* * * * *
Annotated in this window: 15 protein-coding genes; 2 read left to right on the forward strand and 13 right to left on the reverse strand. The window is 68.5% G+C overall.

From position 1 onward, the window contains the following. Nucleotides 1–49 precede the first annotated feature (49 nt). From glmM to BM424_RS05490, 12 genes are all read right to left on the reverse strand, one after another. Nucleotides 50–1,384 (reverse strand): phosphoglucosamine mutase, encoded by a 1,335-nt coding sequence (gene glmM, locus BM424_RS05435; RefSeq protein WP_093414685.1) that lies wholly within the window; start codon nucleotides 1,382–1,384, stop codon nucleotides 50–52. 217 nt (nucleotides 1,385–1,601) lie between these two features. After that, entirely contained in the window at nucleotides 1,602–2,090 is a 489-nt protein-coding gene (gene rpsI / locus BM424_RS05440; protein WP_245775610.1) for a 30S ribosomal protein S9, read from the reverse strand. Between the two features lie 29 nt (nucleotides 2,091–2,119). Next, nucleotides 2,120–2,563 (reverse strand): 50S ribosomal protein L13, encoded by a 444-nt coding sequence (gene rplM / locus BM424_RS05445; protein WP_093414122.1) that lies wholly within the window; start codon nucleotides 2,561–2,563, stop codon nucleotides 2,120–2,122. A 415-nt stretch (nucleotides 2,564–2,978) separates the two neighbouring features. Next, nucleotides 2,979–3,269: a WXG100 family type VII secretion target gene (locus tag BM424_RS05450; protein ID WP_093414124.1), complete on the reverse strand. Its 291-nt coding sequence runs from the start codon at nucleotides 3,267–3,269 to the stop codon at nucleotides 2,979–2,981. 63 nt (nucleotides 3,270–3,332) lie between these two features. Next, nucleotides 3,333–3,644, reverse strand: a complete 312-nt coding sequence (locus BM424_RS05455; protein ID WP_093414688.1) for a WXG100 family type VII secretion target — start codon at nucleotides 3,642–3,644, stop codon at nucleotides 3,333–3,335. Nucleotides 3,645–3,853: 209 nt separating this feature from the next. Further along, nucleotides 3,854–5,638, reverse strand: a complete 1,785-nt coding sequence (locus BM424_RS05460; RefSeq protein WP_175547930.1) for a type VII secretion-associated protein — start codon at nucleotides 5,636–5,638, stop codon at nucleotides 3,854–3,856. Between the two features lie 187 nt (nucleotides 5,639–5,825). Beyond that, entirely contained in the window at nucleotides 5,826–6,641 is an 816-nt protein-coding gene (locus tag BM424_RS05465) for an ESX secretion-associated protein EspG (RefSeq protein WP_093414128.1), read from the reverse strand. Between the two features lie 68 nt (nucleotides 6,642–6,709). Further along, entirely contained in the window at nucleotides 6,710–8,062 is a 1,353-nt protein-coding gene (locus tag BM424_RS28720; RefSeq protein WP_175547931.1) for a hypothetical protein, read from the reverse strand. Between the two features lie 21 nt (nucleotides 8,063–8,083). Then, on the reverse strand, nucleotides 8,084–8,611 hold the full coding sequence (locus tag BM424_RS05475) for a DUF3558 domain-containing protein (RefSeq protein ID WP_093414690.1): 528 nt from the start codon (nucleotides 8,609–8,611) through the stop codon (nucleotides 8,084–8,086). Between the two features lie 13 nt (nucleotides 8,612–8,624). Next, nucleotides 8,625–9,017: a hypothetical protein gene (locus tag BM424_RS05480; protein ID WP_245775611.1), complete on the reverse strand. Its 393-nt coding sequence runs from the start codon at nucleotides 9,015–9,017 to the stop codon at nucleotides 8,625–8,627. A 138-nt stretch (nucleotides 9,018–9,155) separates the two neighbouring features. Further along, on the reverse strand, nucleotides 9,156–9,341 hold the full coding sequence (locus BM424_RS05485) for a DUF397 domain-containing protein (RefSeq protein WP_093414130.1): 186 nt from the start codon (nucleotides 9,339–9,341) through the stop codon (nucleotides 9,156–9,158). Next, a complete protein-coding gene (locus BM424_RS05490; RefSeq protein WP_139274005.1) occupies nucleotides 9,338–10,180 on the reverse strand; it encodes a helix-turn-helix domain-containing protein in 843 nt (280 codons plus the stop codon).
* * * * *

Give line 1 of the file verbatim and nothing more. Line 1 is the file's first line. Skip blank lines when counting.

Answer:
Annotated in this window: 15 protein-coding genes; 2 read left to right on the forward strand and 13 right to left on the reverse strand. The window is 68.5% G+C overall.